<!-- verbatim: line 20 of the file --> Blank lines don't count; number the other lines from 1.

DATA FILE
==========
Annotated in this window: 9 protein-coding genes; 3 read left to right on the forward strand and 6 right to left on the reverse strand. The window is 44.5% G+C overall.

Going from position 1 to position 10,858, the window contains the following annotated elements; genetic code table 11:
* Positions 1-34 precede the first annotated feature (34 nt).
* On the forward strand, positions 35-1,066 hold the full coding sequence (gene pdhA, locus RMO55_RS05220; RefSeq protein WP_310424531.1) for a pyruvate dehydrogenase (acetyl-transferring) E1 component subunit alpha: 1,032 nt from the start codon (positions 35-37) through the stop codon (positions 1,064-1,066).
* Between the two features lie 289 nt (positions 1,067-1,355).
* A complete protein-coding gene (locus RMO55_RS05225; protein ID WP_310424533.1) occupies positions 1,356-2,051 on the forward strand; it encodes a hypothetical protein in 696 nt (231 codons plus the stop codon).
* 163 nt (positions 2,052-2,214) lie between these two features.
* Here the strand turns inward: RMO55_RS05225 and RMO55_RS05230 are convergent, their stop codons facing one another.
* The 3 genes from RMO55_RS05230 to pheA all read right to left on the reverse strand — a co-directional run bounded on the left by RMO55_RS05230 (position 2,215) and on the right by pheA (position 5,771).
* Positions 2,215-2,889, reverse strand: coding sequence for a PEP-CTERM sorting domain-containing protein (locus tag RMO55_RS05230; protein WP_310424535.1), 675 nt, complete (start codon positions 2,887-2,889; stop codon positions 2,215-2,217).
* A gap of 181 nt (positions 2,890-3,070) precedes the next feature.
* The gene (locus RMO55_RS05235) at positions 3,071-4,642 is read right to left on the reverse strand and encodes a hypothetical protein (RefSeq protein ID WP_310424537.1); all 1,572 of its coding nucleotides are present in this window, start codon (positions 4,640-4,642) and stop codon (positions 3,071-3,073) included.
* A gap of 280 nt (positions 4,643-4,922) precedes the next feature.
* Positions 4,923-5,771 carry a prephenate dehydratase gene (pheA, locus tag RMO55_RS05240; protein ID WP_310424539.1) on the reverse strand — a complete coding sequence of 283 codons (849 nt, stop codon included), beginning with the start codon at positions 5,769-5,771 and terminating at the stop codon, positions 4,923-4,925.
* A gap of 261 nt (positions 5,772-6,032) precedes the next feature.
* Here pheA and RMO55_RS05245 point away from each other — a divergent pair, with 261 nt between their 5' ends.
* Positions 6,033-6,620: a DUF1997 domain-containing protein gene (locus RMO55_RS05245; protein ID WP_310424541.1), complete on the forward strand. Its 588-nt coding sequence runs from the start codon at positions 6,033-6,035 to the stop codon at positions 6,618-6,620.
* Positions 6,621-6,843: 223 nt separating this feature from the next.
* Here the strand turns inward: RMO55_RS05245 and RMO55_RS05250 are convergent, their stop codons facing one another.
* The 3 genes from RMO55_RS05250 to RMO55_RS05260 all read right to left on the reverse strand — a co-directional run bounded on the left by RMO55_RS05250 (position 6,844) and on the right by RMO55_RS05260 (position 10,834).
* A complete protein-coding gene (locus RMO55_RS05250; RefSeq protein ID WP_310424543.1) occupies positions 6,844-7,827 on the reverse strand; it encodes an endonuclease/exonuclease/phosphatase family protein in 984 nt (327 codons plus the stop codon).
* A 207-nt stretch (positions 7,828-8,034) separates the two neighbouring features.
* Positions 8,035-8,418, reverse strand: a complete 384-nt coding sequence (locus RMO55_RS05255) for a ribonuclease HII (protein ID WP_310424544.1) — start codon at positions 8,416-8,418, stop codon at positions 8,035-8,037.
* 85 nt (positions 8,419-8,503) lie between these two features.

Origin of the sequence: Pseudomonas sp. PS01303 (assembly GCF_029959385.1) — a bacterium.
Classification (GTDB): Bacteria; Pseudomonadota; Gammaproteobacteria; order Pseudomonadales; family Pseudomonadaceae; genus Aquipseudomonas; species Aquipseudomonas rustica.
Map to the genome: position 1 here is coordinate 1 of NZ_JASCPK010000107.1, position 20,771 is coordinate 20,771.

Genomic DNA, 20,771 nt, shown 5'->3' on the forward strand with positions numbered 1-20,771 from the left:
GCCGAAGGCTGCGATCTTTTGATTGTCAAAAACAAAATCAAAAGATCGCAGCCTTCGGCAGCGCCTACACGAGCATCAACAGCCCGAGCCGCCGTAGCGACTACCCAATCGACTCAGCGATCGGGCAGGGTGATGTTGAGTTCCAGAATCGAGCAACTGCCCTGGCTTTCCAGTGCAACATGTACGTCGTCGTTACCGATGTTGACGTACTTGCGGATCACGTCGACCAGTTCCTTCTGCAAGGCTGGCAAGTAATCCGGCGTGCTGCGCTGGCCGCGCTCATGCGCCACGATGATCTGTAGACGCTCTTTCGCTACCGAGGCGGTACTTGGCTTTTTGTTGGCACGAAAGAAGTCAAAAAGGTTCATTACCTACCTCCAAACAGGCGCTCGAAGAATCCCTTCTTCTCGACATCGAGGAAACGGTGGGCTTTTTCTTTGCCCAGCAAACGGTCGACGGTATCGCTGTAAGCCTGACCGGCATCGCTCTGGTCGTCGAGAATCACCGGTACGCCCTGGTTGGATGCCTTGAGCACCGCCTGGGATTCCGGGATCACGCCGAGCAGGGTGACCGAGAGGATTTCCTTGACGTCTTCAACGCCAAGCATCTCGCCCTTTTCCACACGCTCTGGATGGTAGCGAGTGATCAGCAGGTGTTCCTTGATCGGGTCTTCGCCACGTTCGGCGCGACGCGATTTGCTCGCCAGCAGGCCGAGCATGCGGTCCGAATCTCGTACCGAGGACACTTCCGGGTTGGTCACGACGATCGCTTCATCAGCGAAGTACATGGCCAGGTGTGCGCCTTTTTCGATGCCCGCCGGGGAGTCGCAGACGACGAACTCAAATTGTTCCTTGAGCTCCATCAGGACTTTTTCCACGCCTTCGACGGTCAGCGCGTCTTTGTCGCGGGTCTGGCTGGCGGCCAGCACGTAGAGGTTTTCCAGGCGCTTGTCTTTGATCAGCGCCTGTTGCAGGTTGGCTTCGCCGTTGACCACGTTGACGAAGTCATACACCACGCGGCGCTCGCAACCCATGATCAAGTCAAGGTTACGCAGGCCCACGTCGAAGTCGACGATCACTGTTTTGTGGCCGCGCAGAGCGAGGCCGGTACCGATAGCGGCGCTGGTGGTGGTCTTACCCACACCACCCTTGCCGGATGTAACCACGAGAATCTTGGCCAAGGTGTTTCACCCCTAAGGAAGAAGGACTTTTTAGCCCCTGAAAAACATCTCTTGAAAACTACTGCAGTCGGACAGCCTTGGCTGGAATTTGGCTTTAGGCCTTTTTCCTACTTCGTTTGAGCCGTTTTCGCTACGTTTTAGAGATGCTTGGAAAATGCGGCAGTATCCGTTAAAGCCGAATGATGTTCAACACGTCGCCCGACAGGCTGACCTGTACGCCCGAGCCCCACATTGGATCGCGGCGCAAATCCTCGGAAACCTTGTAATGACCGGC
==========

* The 3 genes from RMO55_RS05250 to RMO55_RS05260 all read right to left on the reverse strand — a co-directional run bounded on the left by RMO55_RS05250 (position 6,844) and on the right by RMO55_RS05260 (position 10,834).